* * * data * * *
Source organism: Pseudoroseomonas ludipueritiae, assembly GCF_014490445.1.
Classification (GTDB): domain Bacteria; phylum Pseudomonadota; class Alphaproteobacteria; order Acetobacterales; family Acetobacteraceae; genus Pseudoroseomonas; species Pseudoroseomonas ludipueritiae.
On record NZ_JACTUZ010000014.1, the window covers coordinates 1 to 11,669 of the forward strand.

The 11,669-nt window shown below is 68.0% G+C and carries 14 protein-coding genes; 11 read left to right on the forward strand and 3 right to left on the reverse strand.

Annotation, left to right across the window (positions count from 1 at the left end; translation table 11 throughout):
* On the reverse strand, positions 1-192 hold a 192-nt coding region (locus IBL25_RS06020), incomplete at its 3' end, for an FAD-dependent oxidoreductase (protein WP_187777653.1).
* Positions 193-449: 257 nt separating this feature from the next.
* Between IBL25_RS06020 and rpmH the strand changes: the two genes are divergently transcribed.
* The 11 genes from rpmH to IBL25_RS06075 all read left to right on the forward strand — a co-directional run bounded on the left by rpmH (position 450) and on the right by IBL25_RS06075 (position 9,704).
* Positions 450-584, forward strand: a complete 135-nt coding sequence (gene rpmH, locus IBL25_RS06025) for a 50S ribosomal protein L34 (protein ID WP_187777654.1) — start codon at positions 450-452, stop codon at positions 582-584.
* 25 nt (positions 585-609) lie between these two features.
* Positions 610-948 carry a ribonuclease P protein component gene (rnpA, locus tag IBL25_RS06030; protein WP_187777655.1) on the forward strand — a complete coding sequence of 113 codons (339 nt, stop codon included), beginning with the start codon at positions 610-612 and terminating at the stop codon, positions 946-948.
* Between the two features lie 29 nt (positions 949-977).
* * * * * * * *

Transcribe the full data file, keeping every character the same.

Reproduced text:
Source organism: Pseudoroseomonas ludipueritiae, assembly GCF_014490445.1.
Classification (GTDB): domain Bacteria; phylum Pseudomonadota; class Alphaproteobacteria; order Acetobacterales; family Acetobacteraceae; genus Pseudoroseomonas; species Pseudoroseomonas ludipueritiae.
On record NZ_JACTUZ010000014.1, the window covers coordinates 1 to 11,669 of the forward strand.

The 11,669-nt window shown below is 68.0% G+C and carries 14 protein-coding genes; 11 read left to right on the forward strand and 3 right to left on the reverse strand.

Annotation, left to right across the window (positions count from 1 at the left end; translation table 11 throughout):
* On the reverse strand, positions 1-192 hold a 192-nt coding region (locus IBL25_RS06020), incomplete at its 3' end, for an FAD-dependent oxidoreductase (protein WP_187777653.1).
* Positions 193-449: 257 nt separating this feature from the next.
* Between IBL25_RS06020 and rpmH the strand changes: the two genes are divergently transcribed.
* The 11 genes from rpmH to IBL25_RS06075 all read left to right on the forward strand — a co-directional run bounded on the left by rpmH (position 450) and on the right by IBL25_RS06075 (position 9,704).
* Positions 450-584, forward strand: a complete 135-nt coding sequence (gene rpmH, locus IBL25_RS06025) for a 50S ribosomal protein L34 (protein ID WP_187777654.1) — start codon at positions 450-452, stop codon at positions 582-584.
* 25 nt (positions 585-609) lie between these two features.
* Positions 610-948 carry a ribonuclease P protein component gene (rnpA, locus tag IBL25_RS06030; protein WP_187777655.1) on the forward strand — a complete coding sequence of 113 codons (339 nt, stop codon included), beginning with the start codon at positions 610-612 and terminating at the stop codon, positions 946-948.
* Between the two features lie 29 nt (positions 949-977).